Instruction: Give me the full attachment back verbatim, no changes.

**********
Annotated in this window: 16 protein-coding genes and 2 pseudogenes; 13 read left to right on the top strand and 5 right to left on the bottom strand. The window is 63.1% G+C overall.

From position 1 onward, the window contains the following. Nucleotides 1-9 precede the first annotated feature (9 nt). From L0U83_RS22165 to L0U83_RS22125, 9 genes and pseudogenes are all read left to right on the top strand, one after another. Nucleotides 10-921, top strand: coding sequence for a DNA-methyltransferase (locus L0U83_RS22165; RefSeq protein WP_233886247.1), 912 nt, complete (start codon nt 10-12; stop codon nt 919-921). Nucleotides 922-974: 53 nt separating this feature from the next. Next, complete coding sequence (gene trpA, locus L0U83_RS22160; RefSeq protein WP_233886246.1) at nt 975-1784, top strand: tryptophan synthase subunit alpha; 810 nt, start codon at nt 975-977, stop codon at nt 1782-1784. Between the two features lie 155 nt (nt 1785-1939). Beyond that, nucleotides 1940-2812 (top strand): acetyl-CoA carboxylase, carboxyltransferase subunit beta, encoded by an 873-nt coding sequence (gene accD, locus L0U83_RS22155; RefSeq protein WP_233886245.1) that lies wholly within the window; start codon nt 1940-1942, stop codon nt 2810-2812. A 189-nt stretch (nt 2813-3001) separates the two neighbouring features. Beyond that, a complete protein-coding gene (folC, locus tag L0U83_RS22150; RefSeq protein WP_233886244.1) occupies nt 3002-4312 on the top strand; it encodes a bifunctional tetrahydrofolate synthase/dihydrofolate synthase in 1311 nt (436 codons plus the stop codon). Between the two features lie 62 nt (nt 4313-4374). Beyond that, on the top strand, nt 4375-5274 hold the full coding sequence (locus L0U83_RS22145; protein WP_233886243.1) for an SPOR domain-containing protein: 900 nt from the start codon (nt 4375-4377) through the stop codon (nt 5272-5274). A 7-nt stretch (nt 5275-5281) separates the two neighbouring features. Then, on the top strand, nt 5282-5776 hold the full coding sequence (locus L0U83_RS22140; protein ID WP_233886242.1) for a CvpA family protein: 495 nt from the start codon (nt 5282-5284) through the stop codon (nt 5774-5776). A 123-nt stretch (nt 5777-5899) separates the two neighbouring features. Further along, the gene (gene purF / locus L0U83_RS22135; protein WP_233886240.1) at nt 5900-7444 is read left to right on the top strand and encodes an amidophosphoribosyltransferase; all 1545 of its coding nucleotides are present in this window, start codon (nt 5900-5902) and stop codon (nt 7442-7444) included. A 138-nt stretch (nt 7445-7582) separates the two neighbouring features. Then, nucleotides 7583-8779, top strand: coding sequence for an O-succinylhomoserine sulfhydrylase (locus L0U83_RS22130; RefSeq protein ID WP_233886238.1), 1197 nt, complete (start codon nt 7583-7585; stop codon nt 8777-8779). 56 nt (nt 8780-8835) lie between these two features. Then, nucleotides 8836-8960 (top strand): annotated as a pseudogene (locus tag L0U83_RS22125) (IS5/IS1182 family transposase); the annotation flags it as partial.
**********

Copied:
Annotated in this window: 16 protein-coding genes and 2 pseudogenes; 13 read left to right on the top strand and 5 right to left on the bottom strand. The window is 63.1% G+C overall.

From position 1 onward, the window contains the following. Nucleotides 1-9 precede the first annotated feature (9 nt). From L0U83_RS22165 to L0U83_RS22125, 9 genes and pseudogenes are all read left to right on the top strand, one after another. Nucleotides 10-921, top strand: coding sequence for a DNA-methyltransferase (locus L0U83_RS22165; RefSeq protein WP_233886247.1), 912 nt, complete (start codon nt 10-12; stop codon nt 919-921). Nucleotides 922-974: 53 nt separating this feature from the next. Next, complete coding sequence (gene trpA, locus L0U83_RS22160; RefSeq protein WP_233886246.1) at nt 975-1784, top strand: tryptophan synthase subunit alpha; 810 nt, start codon at nt 975-977, stop codon at nt 1782-1784. Between the two features lie 155 nt (nt 1785-1939). Beyond that, nucleotides 1940-2812 (top strand): acetyl-CoA carboxylase, carboxyltransferase subunit beta, encoded by an 873-nt coding sequence (gene accD, locus L0U83_RS22155; RefSeq protein WP_233886245.1) that lies wholly within the window; start codon nt 1940-1942, stop codon nt 2810-2812. A 189-nt stretch (nt 2813-3001) separates the two neighbouring features. Beyond that, a complete protein-coding gene (folC, locus tag L0U83_RS22150; RefSeq protein WP_233886244.1) occupies nt 3002-4312 on the top strand; it encodes a bifunctional tetrahydrofolate synthase/dihydrofolate synthase in 1311 nt (436 codons plus the stop codon). Between the two features lie 62 nt (nt 4313-4374). Beyond that, on the top strand, nt 4375-5274 hold the full coding sequence (locus L0U83_RS22145; protein WP_233886243.1) for an SPOR domain-containing protein: 900 nt from the start codon (nt 4375-4377) through the stop codon (nt 5272-5274). A 7-nt stretch (nt 5275-5281) separates the two neighbouring features. Then, on the top strand, nt 5282-5776 hold the full coding sequence (locus L0U83_RS22140; protein ID WP_233886242.1) for a CvpA family protein: 495 nt from the start codon (nt 5282-5284) through the stop codon (nt 5774-5776). A 123-nt stretch (nt 5777-5899) separates the two neighbouring features. Further along, the gene (gene purF / locus L0U83_RS22135; protein WP_233886240.1) at nt 5900-7444 is read left to right on the top strand and encodes an amidophosphoribosyltransferase; all 1545 of its coding nucleotides are present in this window, start codon (nt 5900-5902) and stop codon (nt 7442-7444) included. A 138-nt stretch (nt 7445-7582) separates the two neighbouring features. Then, nucleotides 7583-8779, top strand: coding sequence for an O-succinylhomoserine sulfhydrylase (locus L0U83_RS22130; RefSeq protein ID WP_233886238.1), 1197 nt, complete (start codon nt 7583-7585; stop codon nt 8777-8779). 56 nt (nt 8780-8835) lie between these two features. Then, nucleotides 8836-8960 (top strand): annotated as a pseudogene (locus tag L0U83_RS22125) (IS5/IS1182 family transposase); the annotation flags it as partial.